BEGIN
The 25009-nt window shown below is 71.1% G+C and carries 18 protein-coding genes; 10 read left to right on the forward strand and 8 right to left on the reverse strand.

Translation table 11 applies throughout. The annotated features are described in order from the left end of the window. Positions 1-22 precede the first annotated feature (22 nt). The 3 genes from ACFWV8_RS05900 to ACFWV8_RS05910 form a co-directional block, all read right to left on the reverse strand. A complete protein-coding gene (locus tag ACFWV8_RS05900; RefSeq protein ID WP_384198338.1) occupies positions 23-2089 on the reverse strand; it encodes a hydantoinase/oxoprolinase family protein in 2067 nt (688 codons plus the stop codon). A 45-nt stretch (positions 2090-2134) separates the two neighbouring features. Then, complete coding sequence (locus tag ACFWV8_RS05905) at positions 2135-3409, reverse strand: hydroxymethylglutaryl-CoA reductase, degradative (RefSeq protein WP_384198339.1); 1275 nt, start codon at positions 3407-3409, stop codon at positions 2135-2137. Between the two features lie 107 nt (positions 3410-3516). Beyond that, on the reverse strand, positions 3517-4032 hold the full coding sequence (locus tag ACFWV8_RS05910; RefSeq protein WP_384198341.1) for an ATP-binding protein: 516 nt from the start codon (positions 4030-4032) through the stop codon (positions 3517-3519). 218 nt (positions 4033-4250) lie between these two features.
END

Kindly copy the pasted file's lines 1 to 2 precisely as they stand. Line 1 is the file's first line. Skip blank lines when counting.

The 25009-nt window shown below is 71.1% G+C and carries 18 protein-coding genes; 10 read left to right on the forward strand and 8 right to left on the reverse strand.

Translation table 11 applies throughout. The annotated features are described in order from the left end of the window. Positions 1-22 precede the first annotated feature (22 nt). The 3 genes from ACFWV8_RS05900 to ACFWV8_RS05910 form a co-directional block, all read right to left on the reverse strand. A complete protein-coding gene (locus tag ACFWV8_RS05900; RefSeq protein ID WP_384198338.1) occupies positions 23-2089 on the reverse strand; it encodes a hydantoinase/oxoprolinase family protein in 2067 nt (688 codons plus the stop codon). A 45-nt stretch (positions 2090-2134) separates the two neighbouring features. Then, complete coding sequence (locus tag ACFWV8_RS05905) at positions 2135-3409, reverse strand: hydroxymethylglutaryl-CoA reductase, degradative (RefSeq protein WP_384198339.1); 1275 nt, start codon at positions 3407-3409, stop codon at positions 2135-2137. Between the two features lie 107 nt (positions 3410-3516). Beyond that, on the reverse strand, positions 3517-4032 hold the full coding sequence (locus tag ACFWV8_RS05910; RefSeq protein WP_384198341.1) for an ATP-binding protein: 516 nt from the start codon (positions 4030-4032) through the stop codon (positions 3517-3519). 218 nt (positions 4033-4250) lie between these two features.